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Downtown partners plan events
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Members of the Hinesville Downtown Partners met Friday at Bryant Commons to discuss upcoming community activities. - photo by Photo by Randy C. Murray

Hinesville Downtown Partners, a loose coalition of downtown businesses and city and county leaders, met Friday morning to discuss plans for upcoming public events.
Discussions were led by Vicki Davis, executive director of the Hinesville Downtown Development Authority; Krystal Hart, Hinesville public-relations manager; and Leah Poole, CEO of both the Liberty County Chamber of Commerce and the Liberty County Convention and Visitor’s Bureau and chairwoman of the Hinesville Area Arts Council.
Local businesses participating in Friday’s meeting included RTS Homes LLC, Geo-Vista Credit Union, Century Link, The Heritage Bank and Jeff’s Candy Kitchen.
“This is the time when we need to get started talking about the fall and the holidays,” said Davis, who discussed upcoming events such as the UnityFest 2013, a community praise celebration at Bryant Commons from 11 a.m.-7 p.m. Sept. 14.
The next major event after that is Blues & BBQ, set for 4-11:30 p.m. Sept. 21 in downtown Hinesville. The event features a barbecue competition as well as sweet tea and sidewalk chalk art contests. The live-music this year features headliner Swamp Cabbage, Soul Gravy and 3rd Class Citizens.
Most of Friday’s discussion focused on the fifth annual Scarecrow Stroll & Beggars Night, set for Oct. 25 in Bradwell Park and the surrounding area. Children’s events run from 4-6 p.m., and select activities run from 6-10 p.m.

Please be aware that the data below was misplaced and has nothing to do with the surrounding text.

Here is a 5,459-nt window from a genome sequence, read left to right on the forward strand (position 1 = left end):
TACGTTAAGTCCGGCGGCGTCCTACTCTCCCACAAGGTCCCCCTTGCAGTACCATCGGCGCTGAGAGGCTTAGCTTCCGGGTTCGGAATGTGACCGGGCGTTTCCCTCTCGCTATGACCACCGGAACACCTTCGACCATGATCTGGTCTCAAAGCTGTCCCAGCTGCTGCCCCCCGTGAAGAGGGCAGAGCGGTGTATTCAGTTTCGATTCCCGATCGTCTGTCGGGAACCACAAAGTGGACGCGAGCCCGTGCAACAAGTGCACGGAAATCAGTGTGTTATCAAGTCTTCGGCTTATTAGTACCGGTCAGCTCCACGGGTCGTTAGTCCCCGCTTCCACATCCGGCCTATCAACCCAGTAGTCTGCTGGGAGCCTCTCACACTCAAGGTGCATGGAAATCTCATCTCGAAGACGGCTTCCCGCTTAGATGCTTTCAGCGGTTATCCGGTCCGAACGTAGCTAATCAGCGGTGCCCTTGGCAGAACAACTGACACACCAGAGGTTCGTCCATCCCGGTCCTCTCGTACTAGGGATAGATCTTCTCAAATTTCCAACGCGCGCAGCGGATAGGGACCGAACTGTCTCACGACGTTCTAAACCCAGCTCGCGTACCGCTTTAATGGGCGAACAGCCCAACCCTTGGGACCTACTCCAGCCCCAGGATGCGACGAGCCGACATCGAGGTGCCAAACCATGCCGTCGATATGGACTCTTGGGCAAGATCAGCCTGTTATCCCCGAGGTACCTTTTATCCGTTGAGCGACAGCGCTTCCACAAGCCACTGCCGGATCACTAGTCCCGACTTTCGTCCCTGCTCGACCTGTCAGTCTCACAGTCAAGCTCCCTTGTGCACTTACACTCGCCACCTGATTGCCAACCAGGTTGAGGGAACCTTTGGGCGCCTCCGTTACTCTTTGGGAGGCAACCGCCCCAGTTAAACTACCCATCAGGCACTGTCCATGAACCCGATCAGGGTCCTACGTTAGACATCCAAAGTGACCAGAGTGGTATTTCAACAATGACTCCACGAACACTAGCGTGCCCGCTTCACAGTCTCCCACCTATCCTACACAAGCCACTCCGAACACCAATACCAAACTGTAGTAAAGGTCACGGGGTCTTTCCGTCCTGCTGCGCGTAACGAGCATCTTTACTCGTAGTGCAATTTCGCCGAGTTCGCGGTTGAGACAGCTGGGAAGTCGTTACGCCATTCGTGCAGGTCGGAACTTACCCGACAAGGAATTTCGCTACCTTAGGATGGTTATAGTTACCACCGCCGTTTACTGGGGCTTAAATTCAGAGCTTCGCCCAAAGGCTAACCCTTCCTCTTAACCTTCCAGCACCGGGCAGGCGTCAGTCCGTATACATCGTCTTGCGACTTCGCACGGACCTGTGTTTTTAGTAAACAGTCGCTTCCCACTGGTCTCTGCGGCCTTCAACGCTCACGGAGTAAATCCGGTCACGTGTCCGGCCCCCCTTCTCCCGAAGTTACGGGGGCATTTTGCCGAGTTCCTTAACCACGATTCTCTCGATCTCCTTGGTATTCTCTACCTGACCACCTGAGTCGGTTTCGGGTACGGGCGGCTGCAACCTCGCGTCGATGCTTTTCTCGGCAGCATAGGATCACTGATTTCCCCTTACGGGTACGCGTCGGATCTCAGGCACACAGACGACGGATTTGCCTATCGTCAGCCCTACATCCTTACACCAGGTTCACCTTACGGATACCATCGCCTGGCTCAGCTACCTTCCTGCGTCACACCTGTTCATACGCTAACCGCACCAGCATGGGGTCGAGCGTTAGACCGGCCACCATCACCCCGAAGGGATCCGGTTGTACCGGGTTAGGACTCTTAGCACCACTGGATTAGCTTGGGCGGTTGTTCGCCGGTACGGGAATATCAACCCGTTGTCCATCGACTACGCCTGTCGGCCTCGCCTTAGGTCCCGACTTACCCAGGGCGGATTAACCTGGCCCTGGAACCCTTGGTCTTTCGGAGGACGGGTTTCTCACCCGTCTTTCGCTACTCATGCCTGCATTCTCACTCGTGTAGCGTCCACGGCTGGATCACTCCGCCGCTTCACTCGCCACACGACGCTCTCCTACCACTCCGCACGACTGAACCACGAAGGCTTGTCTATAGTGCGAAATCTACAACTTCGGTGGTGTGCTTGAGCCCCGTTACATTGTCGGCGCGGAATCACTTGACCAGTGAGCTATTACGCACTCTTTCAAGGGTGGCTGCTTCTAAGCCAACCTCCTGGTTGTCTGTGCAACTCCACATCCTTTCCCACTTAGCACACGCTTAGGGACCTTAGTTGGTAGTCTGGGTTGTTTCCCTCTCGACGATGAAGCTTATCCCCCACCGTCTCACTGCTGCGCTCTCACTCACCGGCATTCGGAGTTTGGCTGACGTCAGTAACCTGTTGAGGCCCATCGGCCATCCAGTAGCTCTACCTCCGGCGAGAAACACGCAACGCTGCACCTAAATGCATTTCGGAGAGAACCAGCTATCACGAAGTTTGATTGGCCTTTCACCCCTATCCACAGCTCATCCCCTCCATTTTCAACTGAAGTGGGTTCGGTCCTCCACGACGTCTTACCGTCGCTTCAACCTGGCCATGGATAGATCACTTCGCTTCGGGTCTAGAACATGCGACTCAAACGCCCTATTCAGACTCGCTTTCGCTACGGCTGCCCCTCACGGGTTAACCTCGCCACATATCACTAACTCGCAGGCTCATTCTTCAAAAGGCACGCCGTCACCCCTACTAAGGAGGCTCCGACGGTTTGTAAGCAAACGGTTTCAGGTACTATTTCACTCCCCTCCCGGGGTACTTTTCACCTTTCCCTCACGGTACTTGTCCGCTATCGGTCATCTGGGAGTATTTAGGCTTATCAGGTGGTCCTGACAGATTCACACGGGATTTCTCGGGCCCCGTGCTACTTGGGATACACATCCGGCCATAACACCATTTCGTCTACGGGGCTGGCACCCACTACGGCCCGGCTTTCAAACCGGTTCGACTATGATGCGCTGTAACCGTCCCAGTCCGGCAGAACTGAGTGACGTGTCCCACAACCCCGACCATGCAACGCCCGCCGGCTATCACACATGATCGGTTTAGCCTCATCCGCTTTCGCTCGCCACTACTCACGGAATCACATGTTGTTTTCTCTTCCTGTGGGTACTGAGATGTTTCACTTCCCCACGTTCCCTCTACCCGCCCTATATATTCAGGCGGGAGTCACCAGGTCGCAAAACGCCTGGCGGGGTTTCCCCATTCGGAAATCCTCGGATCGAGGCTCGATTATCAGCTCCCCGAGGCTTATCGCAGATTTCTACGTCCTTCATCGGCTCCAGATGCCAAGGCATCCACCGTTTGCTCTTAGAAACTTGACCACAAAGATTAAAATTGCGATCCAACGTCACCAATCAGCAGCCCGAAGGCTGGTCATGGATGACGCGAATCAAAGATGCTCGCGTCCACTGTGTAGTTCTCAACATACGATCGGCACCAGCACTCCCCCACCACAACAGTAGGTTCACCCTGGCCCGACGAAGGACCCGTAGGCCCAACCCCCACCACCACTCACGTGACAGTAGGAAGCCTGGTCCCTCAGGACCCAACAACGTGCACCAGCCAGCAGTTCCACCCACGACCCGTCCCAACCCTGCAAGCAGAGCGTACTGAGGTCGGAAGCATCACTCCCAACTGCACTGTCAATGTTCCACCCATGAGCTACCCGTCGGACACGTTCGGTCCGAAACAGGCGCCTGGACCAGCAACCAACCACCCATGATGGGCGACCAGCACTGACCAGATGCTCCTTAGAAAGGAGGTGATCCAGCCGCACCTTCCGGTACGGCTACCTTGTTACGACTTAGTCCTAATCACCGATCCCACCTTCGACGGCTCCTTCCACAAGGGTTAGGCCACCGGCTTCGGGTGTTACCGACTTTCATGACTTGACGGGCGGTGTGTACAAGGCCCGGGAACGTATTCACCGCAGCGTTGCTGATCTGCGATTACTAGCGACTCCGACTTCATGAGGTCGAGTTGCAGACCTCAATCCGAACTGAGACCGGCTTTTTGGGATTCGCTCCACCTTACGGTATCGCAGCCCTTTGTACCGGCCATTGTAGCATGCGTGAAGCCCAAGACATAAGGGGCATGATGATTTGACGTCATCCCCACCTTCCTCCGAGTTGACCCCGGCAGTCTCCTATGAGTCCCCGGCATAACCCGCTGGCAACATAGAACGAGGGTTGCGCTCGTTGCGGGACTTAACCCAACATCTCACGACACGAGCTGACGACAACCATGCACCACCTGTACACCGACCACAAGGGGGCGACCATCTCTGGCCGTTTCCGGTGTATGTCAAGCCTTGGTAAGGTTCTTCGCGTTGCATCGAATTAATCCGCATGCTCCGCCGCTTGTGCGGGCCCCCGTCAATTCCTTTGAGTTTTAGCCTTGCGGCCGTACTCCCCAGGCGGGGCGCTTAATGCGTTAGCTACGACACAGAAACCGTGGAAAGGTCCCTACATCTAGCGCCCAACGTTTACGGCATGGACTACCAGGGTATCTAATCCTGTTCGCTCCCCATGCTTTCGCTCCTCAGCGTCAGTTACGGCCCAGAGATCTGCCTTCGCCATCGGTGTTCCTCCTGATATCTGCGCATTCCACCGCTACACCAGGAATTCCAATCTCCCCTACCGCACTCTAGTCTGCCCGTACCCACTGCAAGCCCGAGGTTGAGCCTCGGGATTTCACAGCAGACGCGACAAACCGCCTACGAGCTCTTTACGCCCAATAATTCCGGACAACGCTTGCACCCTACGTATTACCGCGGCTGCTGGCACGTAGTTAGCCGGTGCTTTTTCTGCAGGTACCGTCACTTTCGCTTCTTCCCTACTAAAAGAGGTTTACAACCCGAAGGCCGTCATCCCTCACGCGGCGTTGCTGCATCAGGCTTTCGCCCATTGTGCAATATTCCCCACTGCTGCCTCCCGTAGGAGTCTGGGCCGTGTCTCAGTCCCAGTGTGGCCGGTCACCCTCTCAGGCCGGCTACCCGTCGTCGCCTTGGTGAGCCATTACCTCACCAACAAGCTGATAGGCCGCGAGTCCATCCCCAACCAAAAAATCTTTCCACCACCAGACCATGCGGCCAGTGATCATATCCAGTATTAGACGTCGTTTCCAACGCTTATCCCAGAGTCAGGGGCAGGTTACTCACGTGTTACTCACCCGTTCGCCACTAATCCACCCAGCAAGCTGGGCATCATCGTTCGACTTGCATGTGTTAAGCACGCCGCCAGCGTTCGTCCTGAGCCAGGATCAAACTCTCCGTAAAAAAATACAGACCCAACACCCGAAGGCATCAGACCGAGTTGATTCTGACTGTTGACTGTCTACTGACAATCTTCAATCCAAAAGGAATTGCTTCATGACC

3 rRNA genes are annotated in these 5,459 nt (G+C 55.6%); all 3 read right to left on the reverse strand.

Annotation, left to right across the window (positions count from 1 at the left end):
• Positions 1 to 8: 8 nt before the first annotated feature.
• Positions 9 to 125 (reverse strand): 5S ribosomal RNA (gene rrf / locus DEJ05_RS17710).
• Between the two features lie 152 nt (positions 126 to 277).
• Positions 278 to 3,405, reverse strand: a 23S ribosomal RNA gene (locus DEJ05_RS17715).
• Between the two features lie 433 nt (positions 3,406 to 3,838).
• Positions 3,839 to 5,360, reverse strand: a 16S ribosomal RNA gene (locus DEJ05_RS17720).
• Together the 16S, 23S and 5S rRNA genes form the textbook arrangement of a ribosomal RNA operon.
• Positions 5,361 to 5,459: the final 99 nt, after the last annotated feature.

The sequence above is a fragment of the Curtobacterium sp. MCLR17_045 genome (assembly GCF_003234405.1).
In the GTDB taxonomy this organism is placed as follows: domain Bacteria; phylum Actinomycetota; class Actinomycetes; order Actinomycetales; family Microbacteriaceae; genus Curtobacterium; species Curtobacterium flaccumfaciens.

Davis reminded everyone preparing candy bags for trick-or-treaters that they need a minimum of 1,000 bags. She said the Hinesville Police Department estimated as many as 20,000 children and adults attended last year’s Stroll.
HDDA program assistant Katrina Barrow said Hinesville’s Inspirations Performance Studio is hosting Thriller and zombie-walk performance practice twice a week starting Aug. 19. Those interested in participating can call 877-4332.
“This year, we want to have more scarecrows than ever,” Davis said, while confirming with Poole there is space for 64 free booths. “I think it’s a neat way to promote your business.”
Davis and Poole agreed more security will be needed this year due to the expectation of larger crowds. They also said they don’t want to allow the event to spread too far due to the security issues. Davis suggested the city close Main Street and its direct-access streets. She added, though, that they also need to allow access to parking lots.
Hart said the city’s geographic-information systems department is putting together interactive maps that visitors can use on smartphones to determine where activities are taking place. Poole said the chamber would look into providing free bags for candy and other items. She added that the bags would help reduce the litter problem and could be bar-coded with the GIS map information.
Davis said a greater effort needs to be made this year to avoid bottlenecks. She said the long lines at some stations might be prevented by not having the most popular booths too close to each other. Everyone agreed the fall festivals held last year by local churches were a great addition to the city event and hoped to see a repeat this year.
Another event discussed was the Veterans Salute on Nov. 16. Davis said the event will begin with the Veterans Day parade and then move onto Bryant Commons for activities and live entertainment. The Veterans Salute is dual purpose, she said, as it is a celebration of active-duty military and veterans and a fundraiser for a planned Veterans Memorial Walk to be built at Bryant Commons.
The annual Christmas in the Park and Christmas Parade are scheduled for Dec. 2 and Dec. 6, respectively. Evanne Floyd, CVB program assistant, pointed out this is the first time in seven years that all 3rd Infantry Division soldiers will be home to attend the parade, which this year will have a patriotic theme.
Other topics discussed were suggestions for speakers and workshops and a proposal for a downtown cleanup. Davis proposed having a walk-through assessment by downtown business owners and letting the HDDA determine what can be done to eliminate trash and cigarette butts on the streets in downtown Hinesville.
For more information, call 877-4332 or go to

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